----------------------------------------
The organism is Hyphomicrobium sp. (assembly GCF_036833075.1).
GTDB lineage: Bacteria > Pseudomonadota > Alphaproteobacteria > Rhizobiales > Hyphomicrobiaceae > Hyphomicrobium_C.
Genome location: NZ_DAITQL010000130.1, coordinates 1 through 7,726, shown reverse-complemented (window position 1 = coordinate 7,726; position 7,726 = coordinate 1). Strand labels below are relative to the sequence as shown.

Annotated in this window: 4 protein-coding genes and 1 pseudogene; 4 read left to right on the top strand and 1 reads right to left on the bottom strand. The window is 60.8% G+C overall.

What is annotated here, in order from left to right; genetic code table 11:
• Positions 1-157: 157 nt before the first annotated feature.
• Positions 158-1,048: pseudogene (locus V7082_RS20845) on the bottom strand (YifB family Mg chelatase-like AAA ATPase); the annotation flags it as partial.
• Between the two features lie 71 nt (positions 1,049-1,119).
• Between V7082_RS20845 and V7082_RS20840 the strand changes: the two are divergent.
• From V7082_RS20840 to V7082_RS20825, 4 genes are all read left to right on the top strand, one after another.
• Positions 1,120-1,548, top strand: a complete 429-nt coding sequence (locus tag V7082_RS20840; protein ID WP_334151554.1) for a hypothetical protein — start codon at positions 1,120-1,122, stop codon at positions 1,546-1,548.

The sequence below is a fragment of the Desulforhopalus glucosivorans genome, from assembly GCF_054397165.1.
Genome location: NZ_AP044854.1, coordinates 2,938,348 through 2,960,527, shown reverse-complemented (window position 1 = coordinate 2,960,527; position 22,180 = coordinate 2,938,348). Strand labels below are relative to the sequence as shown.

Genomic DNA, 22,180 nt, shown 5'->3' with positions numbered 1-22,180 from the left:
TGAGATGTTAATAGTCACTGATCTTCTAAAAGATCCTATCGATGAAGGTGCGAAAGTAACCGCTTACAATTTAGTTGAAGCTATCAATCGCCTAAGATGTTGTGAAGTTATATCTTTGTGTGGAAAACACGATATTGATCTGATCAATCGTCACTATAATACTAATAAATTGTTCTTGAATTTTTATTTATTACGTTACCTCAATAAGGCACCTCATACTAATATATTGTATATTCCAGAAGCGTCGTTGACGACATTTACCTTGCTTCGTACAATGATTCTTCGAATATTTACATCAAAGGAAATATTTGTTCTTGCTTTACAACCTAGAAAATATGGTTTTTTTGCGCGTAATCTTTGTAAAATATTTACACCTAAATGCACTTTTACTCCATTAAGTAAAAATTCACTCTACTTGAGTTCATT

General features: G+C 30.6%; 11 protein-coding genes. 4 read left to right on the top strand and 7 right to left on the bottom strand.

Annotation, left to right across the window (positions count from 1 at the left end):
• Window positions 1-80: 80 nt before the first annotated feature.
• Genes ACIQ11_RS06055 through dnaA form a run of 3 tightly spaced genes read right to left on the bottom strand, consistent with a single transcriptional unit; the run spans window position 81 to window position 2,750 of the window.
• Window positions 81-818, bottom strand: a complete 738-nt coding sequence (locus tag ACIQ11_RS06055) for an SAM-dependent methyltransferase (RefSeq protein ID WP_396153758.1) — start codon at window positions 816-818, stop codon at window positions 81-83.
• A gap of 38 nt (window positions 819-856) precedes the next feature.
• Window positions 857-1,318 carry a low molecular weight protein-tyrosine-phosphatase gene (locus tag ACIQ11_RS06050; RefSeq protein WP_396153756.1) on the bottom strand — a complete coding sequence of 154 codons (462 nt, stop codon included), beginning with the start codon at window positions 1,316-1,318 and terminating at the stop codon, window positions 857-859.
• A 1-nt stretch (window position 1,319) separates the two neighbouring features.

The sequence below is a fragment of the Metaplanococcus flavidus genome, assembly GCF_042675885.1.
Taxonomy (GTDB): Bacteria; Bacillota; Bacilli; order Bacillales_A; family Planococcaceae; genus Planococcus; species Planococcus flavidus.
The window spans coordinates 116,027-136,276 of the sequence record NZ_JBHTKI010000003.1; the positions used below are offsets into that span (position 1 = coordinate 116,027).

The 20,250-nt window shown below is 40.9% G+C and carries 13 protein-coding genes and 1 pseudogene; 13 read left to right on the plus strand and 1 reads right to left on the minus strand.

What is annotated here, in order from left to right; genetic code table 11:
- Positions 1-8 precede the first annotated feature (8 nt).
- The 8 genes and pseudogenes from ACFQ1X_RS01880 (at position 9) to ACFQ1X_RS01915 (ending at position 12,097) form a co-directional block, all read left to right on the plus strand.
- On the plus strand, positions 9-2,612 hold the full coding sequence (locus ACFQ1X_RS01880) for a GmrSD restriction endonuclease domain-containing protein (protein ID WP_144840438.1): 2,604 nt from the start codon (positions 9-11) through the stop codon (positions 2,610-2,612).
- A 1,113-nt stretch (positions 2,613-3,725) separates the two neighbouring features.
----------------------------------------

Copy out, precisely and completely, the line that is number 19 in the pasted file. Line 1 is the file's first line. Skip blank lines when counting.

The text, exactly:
• Genes ACIQ11_RS06055 through dnaA form a run of 3 tightly spaced genes read right to left on the bottom strand, consistent with a single transcriptional unit; the run spans window position 81 to window position 2,750 of the window.